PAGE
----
Purple Coneflower Plants: Information On Growing Purple Coneflowers

purple-coneflower
Image by Duncan Harris

By Becca Badgett
(Co-author of How to Grow an EMERGENCY Garden)

A native to the eastern U.S., purple coneflowers are found in many flower gardens. Planting purple coneflower (Echinacea purpurea) in the garden or flower bed draws bees and butterflies, ensuring that nearby plants have plenty of pollinators. The plant also provides a tall background or repeating rows of large (often 6 inches across) purple, daisy-like flowers. The sturdy stalks, which may reach 5 feet in height, rarely bend or require staking for an upright appearance.

Coneflower plants may actually display pink flowers, when the cultivar Echinacea purpurea ‘Pink Double Delight’ is planted.

Growing Purple Coneflowers

Purple coneflower plants grow best in poor or lean soil. Rich or heavily amended soil may result in lush foliage and poor flowering.

When planting purple coneflower, locate them in a full sun area. Full sun is defined as at least six hours of sun each day. In more southern areas, morning sun may facilitate the best performance, with late afternoon shade protecting the plants from burning.

Purple coneflower plants may be started from seed or root division:

  • Seeds – If you wish to collect seeds for next year’s crop of purple coneflower plants, do so before the birds have eaten all the seeds. Place a brown paper bag over the seed head, turn right side up and let seeds drop into the bag. Professional growers believe stratification (chilling) of the seeds for a few weeks, after they are planted in moist soil, produces a more abundant bloom when growing purple coneflowers. Those in areas where temperatures remain warm year long may want to try this technique. Alternately, planting purple coneflower seeds in autumn, in areas with cold winters, allows the seeds to chill naturally.
  • Division – Purple coneflower plants may be started from root division in fall. Only plants that have been in the ground for three years or longer should be divided. Younger coneflower plants may not have developed a root system that is extensive enough for division. Root division should be limited to every three to four years.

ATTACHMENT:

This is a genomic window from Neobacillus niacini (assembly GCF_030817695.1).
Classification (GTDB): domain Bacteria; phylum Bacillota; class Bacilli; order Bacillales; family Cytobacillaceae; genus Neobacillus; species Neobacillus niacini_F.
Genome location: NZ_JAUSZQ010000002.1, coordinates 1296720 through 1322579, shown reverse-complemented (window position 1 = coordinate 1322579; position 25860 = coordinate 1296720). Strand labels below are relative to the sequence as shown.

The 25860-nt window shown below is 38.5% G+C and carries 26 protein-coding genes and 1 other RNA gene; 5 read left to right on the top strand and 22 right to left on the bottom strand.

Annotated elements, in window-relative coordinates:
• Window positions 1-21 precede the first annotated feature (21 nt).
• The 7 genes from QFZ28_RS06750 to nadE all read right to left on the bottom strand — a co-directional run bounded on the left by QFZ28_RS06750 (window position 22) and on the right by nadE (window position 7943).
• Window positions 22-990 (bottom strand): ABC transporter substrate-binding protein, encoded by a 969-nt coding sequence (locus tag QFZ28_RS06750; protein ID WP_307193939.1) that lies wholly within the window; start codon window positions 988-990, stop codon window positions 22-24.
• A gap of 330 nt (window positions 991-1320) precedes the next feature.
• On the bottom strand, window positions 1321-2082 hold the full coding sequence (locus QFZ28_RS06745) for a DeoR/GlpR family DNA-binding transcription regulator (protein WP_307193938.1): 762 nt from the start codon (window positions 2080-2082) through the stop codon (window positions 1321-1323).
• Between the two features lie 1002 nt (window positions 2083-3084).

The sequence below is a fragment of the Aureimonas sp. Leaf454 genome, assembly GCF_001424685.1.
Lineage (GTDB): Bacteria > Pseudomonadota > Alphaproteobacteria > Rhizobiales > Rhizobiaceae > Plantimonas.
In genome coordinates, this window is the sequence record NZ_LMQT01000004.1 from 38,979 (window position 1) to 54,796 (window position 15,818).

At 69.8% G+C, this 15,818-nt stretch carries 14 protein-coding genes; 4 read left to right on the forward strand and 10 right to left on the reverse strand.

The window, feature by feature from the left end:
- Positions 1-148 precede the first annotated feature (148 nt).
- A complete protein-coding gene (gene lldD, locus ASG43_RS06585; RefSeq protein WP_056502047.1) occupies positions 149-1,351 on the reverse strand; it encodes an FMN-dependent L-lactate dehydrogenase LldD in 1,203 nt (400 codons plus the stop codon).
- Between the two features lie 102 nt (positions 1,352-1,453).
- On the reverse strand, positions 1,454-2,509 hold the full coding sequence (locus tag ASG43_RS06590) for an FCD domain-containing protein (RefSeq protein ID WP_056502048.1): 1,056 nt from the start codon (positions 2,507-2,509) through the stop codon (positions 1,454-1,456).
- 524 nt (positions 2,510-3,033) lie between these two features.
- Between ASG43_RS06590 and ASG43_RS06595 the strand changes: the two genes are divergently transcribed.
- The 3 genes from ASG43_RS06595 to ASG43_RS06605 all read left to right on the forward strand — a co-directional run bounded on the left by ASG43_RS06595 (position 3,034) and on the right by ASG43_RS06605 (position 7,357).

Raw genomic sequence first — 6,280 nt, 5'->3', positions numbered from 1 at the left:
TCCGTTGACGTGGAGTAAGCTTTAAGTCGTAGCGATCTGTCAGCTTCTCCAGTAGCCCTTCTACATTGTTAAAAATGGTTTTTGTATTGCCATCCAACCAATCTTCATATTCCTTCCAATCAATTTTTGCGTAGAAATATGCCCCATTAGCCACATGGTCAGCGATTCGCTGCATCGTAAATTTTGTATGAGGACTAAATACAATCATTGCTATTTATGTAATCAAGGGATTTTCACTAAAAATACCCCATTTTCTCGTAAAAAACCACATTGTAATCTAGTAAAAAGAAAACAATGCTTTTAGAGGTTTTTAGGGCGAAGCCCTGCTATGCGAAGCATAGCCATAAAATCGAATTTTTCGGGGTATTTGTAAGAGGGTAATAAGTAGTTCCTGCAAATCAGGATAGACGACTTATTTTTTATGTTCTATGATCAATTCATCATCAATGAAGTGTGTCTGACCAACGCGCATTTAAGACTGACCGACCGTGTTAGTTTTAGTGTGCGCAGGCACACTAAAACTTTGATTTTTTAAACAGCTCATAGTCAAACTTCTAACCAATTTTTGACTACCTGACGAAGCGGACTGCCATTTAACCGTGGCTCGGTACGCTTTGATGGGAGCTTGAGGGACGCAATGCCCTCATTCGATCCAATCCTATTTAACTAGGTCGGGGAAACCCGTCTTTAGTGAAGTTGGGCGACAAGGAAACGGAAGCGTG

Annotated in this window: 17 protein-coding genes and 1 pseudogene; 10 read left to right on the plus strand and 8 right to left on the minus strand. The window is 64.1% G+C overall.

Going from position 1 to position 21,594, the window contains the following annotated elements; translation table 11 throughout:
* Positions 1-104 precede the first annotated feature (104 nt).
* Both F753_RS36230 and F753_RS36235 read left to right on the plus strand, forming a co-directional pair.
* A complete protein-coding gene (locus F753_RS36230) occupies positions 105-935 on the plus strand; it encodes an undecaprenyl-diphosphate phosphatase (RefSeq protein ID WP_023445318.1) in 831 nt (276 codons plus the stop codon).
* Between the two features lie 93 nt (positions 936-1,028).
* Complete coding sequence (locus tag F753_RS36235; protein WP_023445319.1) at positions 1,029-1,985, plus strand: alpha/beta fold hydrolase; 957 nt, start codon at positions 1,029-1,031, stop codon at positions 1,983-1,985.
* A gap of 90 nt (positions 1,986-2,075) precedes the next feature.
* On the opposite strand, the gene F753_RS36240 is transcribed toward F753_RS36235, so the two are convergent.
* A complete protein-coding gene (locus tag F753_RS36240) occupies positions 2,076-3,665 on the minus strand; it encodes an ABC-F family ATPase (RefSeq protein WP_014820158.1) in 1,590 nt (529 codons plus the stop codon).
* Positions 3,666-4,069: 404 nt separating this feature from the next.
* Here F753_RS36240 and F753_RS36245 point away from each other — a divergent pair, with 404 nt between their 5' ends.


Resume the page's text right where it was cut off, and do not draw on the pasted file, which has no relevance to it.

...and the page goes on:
Growing purple coneflower from seeds is easy enough for the beginning gardener, while long-time gardeners delight in the ease of how to care for coneflowers.

How to Care for Coneflowers

Once planted and established, learning how to care for coneflowers is easy. In seasons with normal rainfall, additional watering is not necessary. Purple coneflower plants are drought resistant and often thrive in dry summers.

Coneflower care may include limited fertilization, but this is often not needed. If flowers are small or poorly developed, try working in a small amount of well composted material in the soil around the plants.

When late summer blooms of the purple coneflower begin to look tired or ragged, cut the plant back by a third. This rejuvenates the plant and often produces a new display of beautiful blooms that last until frost.

Coneflower care is as simple as that and the plants will reward you with abundant flowering each and every year thereafter.

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